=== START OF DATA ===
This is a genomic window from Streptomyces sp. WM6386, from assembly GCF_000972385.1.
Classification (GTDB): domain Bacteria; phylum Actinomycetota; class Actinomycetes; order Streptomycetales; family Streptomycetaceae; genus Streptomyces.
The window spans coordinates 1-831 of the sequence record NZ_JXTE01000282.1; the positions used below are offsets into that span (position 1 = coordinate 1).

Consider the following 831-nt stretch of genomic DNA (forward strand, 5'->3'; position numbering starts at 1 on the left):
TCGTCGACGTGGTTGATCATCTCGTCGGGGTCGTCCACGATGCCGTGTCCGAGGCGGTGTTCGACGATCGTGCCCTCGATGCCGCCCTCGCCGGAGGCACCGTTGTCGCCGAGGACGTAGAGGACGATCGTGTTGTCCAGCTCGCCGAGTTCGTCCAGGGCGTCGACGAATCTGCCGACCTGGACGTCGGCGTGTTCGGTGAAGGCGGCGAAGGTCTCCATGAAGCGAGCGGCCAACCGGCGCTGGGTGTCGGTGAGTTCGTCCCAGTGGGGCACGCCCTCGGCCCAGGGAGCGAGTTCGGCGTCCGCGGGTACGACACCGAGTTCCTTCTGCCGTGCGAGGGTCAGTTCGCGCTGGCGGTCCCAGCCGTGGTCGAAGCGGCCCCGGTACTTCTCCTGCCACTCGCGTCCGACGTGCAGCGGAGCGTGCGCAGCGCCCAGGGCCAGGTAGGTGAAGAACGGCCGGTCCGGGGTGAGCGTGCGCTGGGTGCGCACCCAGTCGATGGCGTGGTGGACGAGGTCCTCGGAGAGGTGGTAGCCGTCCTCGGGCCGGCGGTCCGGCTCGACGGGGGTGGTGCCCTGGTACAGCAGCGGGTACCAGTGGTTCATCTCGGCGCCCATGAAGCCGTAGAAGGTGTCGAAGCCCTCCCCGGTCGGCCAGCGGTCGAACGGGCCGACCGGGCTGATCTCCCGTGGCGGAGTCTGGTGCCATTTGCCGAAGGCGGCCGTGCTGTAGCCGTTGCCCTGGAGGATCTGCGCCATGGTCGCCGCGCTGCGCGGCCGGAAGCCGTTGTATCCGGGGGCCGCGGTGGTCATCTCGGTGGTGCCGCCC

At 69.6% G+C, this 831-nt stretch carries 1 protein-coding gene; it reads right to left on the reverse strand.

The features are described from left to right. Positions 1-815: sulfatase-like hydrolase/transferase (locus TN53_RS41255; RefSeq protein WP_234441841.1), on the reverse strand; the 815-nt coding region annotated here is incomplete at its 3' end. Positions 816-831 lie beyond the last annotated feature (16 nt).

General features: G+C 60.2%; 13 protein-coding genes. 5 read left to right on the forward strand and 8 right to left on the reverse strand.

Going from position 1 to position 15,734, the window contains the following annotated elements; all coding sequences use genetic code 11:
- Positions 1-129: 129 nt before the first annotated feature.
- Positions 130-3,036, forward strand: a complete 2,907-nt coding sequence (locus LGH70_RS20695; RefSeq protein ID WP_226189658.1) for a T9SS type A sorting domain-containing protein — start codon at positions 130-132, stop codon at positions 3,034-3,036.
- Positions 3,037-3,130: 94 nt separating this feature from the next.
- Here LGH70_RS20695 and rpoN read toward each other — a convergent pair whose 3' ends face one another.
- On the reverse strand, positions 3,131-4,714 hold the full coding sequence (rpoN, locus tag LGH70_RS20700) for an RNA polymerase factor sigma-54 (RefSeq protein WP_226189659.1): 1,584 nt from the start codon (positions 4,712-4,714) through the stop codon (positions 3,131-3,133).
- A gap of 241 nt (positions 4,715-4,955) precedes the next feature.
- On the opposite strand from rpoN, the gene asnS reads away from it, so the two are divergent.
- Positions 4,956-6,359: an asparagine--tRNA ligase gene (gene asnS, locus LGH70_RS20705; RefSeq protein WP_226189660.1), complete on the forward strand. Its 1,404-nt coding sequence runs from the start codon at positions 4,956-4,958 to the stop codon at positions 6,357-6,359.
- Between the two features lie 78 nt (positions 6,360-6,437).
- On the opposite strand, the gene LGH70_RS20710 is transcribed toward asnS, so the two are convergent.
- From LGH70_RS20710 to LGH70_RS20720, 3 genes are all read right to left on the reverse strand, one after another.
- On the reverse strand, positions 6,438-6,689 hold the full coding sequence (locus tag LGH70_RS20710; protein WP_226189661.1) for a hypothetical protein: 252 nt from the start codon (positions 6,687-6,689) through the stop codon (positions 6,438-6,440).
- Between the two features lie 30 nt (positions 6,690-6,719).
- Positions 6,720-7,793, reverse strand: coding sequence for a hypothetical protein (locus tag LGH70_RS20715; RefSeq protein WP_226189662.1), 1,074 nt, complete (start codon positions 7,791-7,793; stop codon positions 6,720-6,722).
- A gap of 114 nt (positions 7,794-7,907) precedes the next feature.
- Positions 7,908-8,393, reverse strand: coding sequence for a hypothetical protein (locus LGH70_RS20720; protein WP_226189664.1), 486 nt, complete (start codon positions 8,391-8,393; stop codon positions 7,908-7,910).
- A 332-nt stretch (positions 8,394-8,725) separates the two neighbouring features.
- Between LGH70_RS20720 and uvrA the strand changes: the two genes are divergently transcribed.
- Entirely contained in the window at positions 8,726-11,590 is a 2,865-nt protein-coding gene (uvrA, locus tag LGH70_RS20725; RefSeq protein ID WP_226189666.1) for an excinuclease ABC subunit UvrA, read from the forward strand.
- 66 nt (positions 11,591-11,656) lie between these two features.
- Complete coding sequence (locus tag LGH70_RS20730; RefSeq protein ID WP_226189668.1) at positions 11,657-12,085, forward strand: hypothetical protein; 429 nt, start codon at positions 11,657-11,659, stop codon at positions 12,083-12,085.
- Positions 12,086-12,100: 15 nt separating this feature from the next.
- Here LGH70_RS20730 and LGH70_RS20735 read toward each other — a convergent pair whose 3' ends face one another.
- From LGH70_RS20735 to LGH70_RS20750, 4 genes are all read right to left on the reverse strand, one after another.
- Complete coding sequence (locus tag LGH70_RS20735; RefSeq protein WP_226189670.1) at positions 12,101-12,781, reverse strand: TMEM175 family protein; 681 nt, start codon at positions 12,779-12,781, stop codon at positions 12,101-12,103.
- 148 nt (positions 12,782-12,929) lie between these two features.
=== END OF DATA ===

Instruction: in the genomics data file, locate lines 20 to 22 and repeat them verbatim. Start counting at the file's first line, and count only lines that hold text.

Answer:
- From LGH70_RS20710 to LGH70_RS20720, 3 genes are all read right to left on the reverse strand, one after another.
- On the reverse strand, positions 6,438-6,689 hold the full coding sequence (locus tag LGH70_RS20710; protein WP_226189661.1) for a hypothetical protein: 252 nt from the start codon (positions 6,687-6,689) through the stop codon (positions 6,438-6,440).
- Between the two features lie 30 nt (positions 6,690-6,719).